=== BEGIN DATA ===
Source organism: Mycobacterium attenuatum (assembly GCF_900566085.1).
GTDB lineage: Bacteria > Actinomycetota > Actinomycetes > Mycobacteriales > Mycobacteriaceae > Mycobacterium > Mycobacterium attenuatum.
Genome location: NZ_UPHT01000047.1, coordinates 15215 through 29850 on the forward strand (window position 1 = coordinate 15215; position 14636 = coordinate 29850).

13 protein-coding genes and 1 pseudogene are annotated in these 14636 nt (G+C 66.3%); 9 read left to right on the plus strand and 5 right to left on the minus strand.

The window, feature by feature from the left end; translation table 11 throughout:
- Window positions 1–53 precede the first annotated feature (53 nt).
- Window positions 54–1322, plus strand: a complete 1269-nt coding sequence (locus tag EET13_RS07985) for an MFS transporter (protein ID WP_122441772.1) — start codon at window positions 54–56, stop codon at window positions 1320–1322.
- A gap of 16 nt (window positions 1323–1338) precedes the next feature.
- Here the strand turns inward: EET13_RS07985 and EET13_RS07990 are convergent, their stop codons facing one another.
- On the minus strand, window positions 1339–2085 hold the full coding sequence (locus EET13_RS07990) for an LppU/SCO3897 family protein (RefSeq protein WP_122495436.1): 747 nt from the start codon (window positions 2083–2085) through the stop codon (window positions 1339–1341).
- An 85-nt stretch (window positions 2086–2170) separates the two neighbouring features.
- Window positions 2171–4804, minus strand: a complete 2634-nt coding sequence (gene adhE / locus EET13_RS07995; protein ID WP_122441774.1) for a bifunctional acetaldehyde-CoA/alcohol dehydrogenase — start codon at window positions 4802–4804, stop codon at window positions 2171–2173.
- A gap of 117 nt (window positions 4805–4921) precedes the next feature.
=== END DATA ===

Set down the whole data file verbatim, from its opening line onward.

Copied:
Source organism: Mycobacterium attenuatum (assembly GCF_900566085.1).
GTDB lineage: Bacteria > Actinomycetota > Actinomycetes > Mycobacteriales > Mycobacteriaceae > Mycobacterium > Mycobacterium attenuatum.
Genome location: NZ_UPHT01000047.1, coordinates 15215 through 29850 on the forward strand (window position 1 = coordinate 15215; position 14636 = coordinate 29850).

13 protein-coding genes and 1 pseudogene are annotated in these 14636 nt (G+C 66.3%); 9 read left to right on the plus strand and 5 right to left on the minus strand.

The window, feature by feature from the left end; translation table 11 throughout:
- Window positions 1–53 precede the first annotated feature (53 nt).
- Window positions 54–1322, plus strand: a complete 1269-nt coding sequence (locus tag EET13_RS07985) for an MFS transporter (protein ID WP_122441772.1) — start codon at window positions 54–56, stop codon at window positions 1320–1322.
- A gap of 16 nt (window positions 1323–1338) precedes the next feature.
- Here the strand turns inward: EET13_RS07985 and EET13_RS07990 are convergent, their stop codons facing one another.
- On the minus strand, window positions 1339–2085 hold the full coding sequence (locus EET13_RS07990) for an LppU/SCO3897 family protein (RefSeq protein WP_122495436.1): 747 nt from the start codon (window positions 2083–2085) through the stop codon (window positions 1339–1341).
- An 85-nt stretch (window positions 2086–2170) separates the two neighbouring features.
- Window positions 2171–4804, minus strand: a complete 2634-nt coding sequence (gene adhE / locus EET13_RS07995; protein ID WP_122441774.1) for a bifunctional acetaldehyde-CoA/alcohol dehydrogenase — start codon at window positions 4802–4804, stop codon at window positions 2171–2173.
- A gap of 117 nt (window positions 4805–4921) precedes the next feature.